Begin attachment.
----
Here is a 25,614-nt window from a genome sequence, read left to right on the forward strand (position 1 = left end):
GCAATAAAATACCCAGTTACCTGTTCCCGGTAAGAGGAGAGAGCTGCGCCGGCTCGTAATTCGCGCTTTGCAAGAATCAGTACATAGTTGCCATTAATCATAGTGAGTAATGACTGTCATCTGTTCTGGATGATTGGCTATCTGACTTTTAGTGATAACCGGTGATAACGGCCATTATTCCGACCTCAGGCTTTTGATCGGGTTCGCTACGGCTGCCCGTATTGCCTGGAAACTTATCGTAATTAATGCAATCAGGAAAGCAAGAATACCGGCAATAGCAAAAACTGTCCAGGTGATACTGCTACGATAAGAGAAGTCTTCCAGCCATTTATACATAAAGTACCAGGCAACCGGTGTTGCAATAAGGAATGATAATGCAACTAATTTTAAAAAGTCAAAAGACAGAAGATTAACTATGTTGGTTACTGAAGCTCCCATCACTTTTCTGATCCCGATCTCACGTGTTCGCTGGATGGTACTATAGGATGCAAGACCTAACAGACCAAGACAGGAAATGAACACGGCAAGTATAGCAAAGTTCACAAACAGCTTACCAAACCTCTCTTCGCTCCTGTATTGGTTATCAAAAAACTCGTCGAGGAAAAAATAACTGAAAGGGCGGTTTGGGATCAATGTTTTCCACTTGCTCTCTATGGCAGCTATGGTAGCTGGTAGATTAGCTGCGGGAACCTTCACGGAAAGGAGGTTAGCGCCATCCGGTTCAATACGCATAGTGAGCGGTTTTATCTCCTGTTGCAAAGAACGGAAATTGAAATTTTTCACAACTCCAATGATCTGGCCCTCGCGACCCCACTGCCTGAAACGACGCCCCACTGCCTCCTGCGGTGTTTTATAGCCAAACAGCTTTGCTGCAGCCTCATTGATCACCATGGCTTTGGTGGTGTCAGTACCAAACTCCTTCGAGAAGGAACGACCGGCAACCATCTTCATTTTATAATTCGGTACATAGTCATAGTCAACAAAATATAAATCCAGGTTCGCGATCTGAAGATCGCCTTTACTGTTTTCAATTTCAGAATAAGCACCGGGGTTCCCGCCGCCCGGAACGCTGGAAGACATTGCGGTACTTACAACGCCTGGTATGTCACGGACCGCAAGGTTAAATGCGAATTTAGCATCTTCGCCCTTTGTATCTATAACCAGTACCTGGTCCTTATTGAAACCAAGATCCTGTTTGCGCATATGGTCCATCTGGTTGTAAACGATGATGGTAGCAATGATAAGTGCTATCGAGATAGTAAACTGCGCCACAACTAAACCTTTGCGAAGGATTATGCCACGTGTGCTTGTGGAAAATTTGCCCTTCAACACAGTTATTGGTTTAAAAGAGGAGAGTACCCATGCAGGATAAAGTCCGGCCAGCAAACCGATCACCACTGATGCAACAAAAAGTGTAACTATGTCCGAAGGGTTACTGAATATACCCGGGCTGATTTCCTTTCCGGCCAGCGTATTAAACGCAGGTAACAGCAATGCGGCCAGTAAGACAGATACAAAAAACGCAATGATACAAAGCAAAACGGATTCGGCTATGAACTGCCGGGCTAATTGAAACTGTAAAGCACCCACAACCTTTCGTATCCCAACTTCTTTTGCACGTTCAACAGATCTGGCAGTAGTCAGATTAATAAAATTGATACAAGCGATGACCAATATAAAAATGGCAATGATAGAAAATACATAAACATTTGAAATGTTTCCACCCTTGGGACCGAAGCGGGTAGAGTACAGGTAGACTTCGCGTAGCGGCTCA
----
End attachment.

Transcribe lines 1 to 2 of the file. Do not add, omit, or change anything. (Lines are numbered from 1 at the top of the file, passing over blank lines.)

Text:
Here is a 25,614-nt window from a genome sequence, read left to right on the forward strand (position 1 = left end):
GCAATAAAATACCCAGTTACCTGTTCCCGGTAAGAGGAGAGAGCTGCGCCGGCTCGTAATTCGCGCTTTGCAAGAATCAGTACATAGTTGCCATTAATCATAGTGAGTAATGACTGTCATCTGTTCTGGATGATTGGCTATCTGACTTTTAGTGATAACCGGTGATAACGGCCATTATTCCGACCTCAGGCTTTTGATCGGGTTCGCTACGGCTGCCCGTATTGCCTGGAAACTTATCGTAATTAATGCAATCAGGAAAGCAAGAATACCGGCAATAGCAAAAACTGTCCAGGTGATACTGCTACGATAAGAGAAGTCTTCCAGCCATTTATACATAAAGTACCAGGCAACCGGTGTTGCAATAAGGAATGATAATGCAACTAATTTTAAAAAGTCAAAAGACAGAAGATTAACTATGTTGGTTACTGAAGCTCCCATCACTTTTCTGATCCCGATCTCACGTGTTCGCTGGATGGTACTATAGGATGCAAGACCTAACAGACCAAGACAGGAAATGAACACGGCAAGTATAGCAAAGTTCACAAACAGCTTACCAAACCTCTCTTCGCTCCTGTATTGGTTATCAAAAAACTCGTCGAGGAAAAAATAACTGAAAGGGCGGTTTGGGATCAATGTTTTCCACTTGCTCTCTATGGCAGCTATGGTAGCTGGTAGATTAGCTGCGGGAACCTTCACGGAAAGGAGGTTAGCGCCATCCGGTTCAATACGCATAGTGAGCGGTTTTATCTCCTGTTGCAAAGAACGGAAATTGAAATTTTTCACAACTCCAATGATCTGGCCCTCGCGACCCCACTGCCTGAAACGACGCCCCACTGCCTCCTGCGGTGTTTTATAGCCAAACAGCTTTGCTGCAGCCTCATTGATCACCATGGCTTTGGTGGTGTCAGTACCAAACTCCTTCGAGAAGGAACGACCGGCAACCATCTTCATTTTATAATTCGGTACATAGTCATAGTCAACAAAATATAAATCCAGGTTCGCGATCTGAAGATCGCCTTTACTGTTTTCAATTTCAGAATAAGCACCGGGGTTCCCGCCGCCCGGAACGCTGGAAGACATTGCGGTACTTACAACGCCTGGTATGTCACGGACCGCAAGGTTAAATGCGAATTTAGCATCTTCGCCCTTTGTATCTATAACCAGTACCTGGTCCTTATTGAAACCAAGATCCTGTTTGCGCATATGGTCCATCTGGTTGTAAACGATGATGGTAGCAATGATAAGTGCTATCGAGATAGTAAACTGCGCCACAACTAAACCTTTGCGAAGGATTATGCCACGTGTGCTTGTGGAAAATTTGCCCTTCAACACAGTTATTGGTTTAAAAGAGGAGAGTACCCATGCAGGATAAAGTCCGGCCAGCAAACCGATCACCACTGATGCAACAAAAAGTGTAACTATGTCCGAAGGGTTACTGAATATACCCGGGCTGATTTCCTTTCCGGCCAGCGTATTAAACGCAGGTAACAGCAATGCGGCCAGTAAGACAGATACAAAAAACGCAATGATACAAAGCAAAACGGATTCGGCTATGAACTGCCGGGCTAATTGAAACTGTAAAGCACCCACAACCTTTCGTATCCCAACTTCTTTTGCACGTTCAACAGATCTGGCAGTAGTCAGATTAATAAAATTGATACAAGCGATGACCAATATAAAAATGGCAATGATAGAAAATACATAAACATTTGAAATGTTTCCACCCTTGGGACCGAAGCGGGTAGAGTACAGGTAGACTTCGCGTAGCGGCTCA